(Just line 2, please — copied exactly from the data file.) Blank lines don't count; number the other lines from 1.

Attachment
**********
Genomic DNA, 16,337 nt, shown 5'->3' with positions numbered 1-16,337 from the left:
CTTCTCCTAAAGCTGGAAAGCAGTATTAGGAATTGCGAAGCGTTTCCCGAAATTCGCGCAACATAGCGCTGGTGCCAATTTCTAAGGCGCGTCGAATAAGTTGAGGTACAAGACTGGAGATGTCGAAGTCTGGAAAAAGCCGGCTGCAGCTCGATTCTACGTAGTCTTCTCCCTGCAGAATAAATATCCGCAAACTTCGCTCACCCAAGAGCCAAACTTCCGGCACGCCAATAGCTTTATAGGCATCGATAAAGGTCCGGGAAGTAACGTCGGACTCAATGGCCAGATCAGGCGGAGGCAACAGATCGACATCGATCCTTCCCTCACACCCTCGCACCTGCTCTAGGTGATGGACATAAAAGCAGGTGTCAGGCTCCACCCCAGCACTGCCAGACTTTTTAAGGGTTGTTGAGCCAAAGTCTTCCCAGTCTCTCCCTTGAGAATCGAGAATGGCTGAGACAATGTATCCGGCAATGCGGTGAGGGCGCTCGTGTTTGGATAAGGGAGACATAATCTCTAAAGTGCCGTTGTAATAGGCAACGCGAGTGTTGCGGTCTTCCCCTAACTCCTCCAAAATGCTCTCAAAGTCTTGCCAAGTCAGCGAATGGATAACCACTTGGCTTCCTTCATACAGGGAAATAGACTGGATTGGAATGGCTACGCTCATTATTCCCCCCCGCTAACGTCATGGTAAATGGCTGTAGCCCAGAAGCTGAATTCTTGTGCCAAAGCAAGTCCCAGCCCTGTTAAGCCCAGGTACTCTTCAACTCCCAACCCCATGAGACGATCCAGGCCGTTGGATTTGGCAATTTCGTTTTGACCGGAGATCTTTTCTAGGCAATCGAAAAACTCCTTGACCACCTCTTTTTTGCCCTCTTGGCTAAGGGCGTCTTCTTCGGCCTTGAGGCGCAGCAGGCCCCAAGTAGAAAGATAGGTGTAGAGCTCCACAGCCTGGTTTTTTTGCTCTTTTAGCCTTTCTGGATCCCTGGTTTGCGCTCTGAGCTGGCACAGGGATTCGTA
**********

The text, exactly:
CTTCTCCTAAAGCTGGAAAGCAGTATTAGGAATTGCGAAGCGTTTCCCGAAATTCGCGCAACATAGCGCTGGTGCCAATTTCTAAGGCGCGTCGAATAAGTTGAGGTACAAGACTGGAGATGTCGAAGTCTGGAAAAAGCCGGCTGCAGCTCGATTCTACGTAGTCTTCTCCCTGCAGAATAAATATCCGCAAACTTCGCTCACCCAAGAGCCAAACTTCCGGCACGCCAATAGCTTTATAGGCATCGATAAAGGTCCGGGAAGTAACGTCGGACTCAATGGCCAGATCAGGCGGAGGCAACAGATCGACATCGATCCTTCCCTCACACCCTCGCACCTGCTCTAGGTGATGGACATAAAAGCAGGTGTCAGGCTCCACCCCAGCACTGCCAGACTTTTTAAGGGTTGTTGAGCCAAAGTCTTCCCAGTCTCTCCCTTGAGAATCGAGAATGGCTGAGACAATGTATCCGGCAATGCGGTGAGGGCGCTCGTGTTTGGATAAGGGAGACATAATCTCTAAAGTGCCGTTGTAATAGGCAACGCGAGTGTTGCGGTCTTCCCCTAACTCCTCCAAAATGCTCTCAAAGTCTTGCCAAGTCAGCGAATGGATAACCACTTGGCTTCCTTCATACAGGGAAATAGACTGGATTGGAATGGCTACGCTCATTATTCCCCCCCGCTAACGTCATGGTAAATGGCTGTAGCCCAGAAGCTGAATTCTTGTGCCAAAGCAAGTCCCAGCCCTGTTAAGCCCAGGTACTCTTCAACTCCCAACCCCATGAGACGATCCAGGCCGTTGGATTTGGCAATTTCGTTTTGACCGGAGATCTTTTCTAGGCAATCGAAAAACTCCTTGACCACCTCTTTTTTGCCCTCTTGGCTAAGGGCGTCTTCTTCGGCCTTGAGGCGCAGCAGGCCCCAAGTAGAAAGATAGGTGTAGAGCTCCACAGCCTGGTTTTTTTGCTCTTTTAGCCTTTCTGGATCCCTGGTTTGCGCTCTGAGCTGGCACAGGGATTCGTA